- Inbound leads are potential customers who find your business on their own, such as through a search engine or social media
- Outbound lead generation requires you (or your sales team) to initiate contact with potential customers who might have never heard about your business
- Both inbound and outbound leads have their pros and cons and are suitable for different types of businesses and stages of the customer journey
Attracting customers is a key part of growing a small business. And the right marketing strategies for you will depend on what products or services you offer, who your target audience is, and how much your budget allows you to spend on lead generation.
Inbound and outbound marketing can both result in lead generation, but they each have unique pros, cons, and use cases. Learn about the difference between inbound vs. outbound leads and how to determine which lead generation method is right for your business.
What is the difference between inbound vs. outbound leads?
Inbound vs. outbound leads aren’t polar opposites, and your business may benefit from both of these lead generation strategies over time. Still, there are key differences between them that make them suitable for different stages of the customer journey.
In short, inbound leads are potential customers who first initiate contact with you, and outbound leads are prospective customers to whom you reach out first.
Once you’ve established a lead, you can pursue similar strategies to convert a lead into a sale, but inbound leads are usually further along the sales pipeline. That’s because they’ve actively sought out your business rather than being approached out of the blue.
Types of inbound lead generation
Inbound lead generation means the customer contacts you first, but that isn’t where the lead generation process starts. You’ll still need to raise brand awareness to attract new customers and get them familiar with your product or company. Below are three ways of generating leads via inbound marketing.
Search engine optimization
Search engine optimization (SEO) is the practice of designing your website and filling it with pertinent content and keywords to increase the likelihood that search engines will recognize your site as an industry leader and put it in front of users searching for services and products you offer.
For example, if you run a carpet cleaning service, your website could contain pages that mention “stain removal” or “carpet cleaning”—along with the specific city or neighborhood your business operates in.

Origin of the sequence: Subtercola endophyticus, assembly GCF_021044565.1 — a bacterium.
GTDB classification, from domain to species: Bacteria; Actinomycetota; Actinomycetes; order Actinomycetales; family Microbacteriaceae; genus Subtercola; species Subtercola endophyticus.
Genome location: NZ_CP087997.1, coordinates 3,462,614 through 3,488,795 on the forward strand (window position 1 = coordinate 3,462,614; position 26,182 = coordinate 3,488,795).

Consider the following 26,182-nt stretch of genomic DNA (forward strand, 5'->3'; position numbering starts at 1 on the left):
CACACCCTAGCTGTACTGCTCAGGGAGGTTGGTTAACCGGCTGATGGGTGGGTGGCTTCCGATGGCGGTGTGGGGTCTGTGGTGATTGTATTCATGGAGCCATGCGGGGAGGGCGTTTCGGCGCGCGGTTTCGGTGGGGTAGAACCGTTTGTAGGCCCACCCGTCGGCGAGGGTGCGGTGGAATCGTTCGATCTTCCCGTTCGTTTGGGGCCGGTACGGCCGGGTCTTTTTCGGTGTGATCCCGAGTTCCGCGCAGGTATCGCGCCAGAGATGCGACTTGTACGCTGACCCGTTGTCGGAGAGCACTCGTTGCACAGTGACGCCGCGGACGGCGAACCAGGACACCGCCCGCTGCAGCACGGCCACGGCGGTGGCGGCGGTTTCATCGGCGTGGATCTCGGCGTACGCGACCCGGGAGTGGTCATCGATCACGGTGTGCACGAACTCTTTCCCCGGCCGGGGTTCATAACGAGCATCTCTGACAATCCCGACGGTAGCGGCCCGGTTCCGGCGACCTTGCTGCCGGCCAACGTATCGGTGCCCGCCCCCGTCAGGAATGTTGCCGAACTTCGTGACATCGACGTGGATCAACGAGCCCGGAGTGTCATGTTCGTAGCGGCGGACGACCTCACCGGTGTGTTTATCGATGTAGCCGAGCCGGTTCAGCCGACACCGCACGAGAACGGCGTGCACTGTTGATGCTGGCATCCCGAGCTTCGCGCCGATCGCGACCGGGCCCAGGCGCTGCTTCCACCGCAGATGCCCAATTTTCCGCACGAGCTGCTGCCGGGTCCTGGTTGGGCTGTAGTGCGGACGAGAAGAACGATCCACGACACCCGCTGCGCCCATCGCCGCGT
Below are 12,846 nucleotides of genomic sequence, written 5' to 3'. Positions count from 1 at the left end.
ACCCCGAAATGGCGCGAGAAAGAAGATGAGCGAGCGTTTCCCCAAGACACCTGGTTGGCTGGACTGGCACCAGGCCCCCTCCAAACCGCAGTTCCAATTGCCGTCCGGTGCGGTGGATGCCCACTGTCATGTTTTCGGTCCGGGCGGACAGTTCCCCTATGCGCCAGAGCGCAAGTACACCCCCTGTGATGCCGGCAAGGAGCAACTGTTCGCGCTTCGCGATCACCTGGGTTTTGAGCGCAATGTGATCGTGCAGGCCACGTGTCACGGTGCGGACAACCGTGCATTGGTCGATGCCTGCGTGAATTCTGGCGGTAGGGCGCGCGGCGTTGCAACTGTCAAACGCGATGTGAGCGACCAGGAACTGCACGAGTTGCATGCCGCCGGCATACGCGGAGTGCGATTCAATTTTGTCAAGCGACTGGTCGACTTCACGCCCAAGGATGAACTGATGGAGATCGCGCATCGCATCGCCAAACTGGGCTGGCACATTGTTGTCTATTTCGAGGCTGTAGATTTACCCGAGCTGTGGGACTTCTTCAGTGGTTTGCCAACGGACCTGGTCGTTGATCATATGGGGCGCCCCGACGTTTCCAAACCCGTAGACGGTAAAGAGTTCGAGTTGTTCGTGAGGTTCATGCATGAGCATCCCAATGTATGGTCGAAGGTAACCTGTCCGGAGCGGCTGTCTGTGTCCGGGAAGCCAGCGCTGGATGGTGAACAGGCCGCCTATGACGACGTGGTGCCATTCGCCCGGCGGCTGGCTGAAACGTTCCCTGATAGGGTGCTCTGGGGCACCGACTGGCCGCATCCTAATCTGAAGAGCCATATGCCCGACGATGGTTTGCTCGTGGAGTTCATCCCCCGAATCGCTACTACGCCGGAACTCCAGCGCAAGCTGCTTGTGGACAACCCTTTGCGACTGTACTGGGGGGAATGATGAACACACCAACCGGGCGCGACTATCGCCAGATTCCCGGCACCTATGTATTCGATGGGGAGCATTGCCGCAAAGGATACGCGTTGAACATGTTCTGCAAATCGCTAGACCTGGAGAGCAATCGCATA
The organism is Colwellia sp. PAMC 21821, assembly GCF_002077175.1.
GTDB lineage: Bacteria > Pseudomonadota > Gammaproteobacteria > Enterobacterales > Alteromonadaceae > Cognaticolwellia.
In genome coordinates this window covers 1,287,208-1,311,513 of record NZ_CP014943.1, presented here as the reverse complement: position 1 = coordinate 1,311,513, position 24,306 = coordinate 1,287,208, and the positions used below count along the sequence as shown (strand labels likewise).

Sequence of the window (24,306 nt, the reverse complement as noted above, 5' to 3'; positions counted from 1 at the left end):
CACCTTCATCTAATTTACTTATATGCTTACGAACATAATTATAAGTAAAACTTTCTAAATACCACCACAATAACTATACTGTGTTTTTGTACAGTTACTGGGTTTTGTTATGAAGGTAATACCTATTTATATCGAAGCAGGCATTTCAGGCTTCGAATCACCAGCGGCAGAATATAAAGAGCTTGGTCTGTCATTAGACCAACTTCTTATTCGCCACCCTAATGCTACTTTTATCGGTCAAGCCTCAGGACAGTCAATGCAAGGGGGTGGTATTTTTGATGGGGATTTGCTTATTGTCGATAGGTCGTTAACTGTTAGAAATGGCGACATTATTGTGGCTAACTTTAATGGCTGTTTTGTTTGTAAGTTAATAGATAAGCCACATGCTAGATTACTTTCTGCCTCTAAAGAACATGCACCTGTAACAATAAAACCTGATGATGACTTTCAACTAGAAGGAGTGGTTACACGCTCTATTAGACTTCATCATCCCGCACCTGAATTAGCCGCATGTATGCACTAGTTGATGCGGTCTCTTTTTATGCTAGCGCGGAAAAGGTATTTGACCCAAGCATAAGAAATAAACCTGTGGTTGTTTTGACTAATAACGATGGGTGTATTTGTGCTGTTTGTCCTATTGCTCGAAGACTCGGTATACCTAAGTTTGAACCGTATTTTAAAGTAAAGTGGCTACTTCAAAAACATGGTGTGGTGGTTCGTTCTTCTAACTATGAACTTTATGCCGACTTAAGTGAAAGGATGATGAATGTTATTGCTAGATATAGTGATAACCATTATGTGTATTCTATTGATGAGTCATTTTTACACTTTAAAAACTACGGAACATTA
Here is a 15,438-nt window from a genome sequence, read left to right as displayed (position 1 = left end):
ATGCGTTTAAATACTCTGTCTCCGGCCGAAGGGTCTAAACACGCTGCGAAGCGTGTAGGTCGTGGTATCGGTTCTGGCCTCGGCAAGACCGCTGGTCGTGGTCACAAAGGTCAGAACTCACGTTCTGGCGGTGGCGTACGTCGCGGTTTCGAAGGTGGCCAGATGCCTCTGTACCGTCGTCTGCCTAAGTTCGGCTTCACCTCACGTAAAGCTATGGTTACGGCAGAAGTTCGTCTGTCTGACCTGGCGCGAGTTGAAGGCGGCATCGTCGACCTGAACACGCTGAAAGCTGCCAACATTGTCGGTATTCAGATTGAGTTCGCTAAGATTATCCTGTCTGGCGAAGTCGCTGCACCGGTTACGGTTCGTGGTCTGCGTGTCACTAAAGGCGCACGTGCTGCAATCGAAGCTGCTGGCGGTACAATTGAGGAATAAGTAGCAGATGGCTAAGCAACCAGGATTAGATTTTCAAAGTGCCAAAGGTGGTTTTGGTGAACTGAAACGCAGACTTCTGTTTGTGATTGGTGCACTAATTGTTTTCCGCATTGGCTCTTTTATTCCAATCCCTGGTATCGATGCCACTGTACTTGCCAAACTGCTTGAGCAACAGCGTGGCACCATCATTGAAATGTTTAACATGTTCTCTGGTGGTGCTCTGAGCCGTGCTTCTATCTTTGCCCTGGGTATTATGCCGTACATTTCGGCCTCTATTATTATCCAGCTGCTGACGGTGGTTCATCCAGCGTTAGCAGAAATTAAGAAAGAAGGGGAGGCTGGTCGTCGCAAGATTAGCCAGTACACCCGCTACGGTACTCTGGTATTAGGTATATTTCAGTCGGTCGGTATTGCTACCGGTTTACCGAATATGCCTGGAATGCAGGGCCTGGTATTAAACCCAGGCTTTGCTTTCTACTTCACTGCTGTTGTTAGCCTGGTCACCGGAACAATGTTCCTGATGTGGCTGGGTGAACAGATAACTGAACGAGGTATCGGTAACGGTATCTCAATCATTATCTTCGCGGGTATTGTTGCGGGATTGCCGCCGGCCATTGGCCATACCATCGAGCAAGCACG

When done properly, SEO can help your website show up higher in search results than other websites that offer similar goods or services. Once customers enter your website, you can collect their contact information using lead capture forms, chatbots, and other lead generation tools.
Social media marketing
Social media marketing is another inbound marketing strategy that can help you grow brand awareness and engage new leads on platforms they’re already visiting. By maintaining profiles on popular social media platforms, you can share useful content and invite customers to “follow” your brand for updates.
Unlike outbound marketing tactics that ask customers to make a decision right away, customers can get familiar with your brand over time and make a purchase when the feeling or need arises, like when there’s a sale or you extend special offers that appeal to them.
Content marketing refers to creating informative or educational content that establishes your brand as a leader in your industry or niche. If you’re a plumber, maybe it’s a blog where you share helpful draining tips or a podcast in which you interview other business owners related to your field, like a roofer or landscaper.
Although content marketing can overlap with other inbound marketing strategies, like social media, and can boost your SEO, it’s a broader term that includes everything from blog posts to ebooks, infographics, and webinars. To make the biggest impact, also consider using ebooks and webinars as lead magnets, offering free valuable content in return for a potential lead’s email address or contact info.
Content marketing can also help you increase word-of-mouth marketing and referral traffic, as people tend to naturally share high-quality content with their friends, colleagues, family members, and online communities, such as via Yelp reviews. (Nearly half of consumers trust customer reviews as much as recommendations from those closest to them, so online word-of-mouth can be extremely valuable.)
Yelp tip: After you’ve claimed your business on Yelp, you’ll be able to receive inbound leads from potential customers using the Request-a-Quote feature. Once they initiate the request, they’re presented with a series of industry-specific questions about the job or service. That request then comes to your Yelp inbox, and you can communicate directly with the customer on Yelp.
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Types of outbound lead generation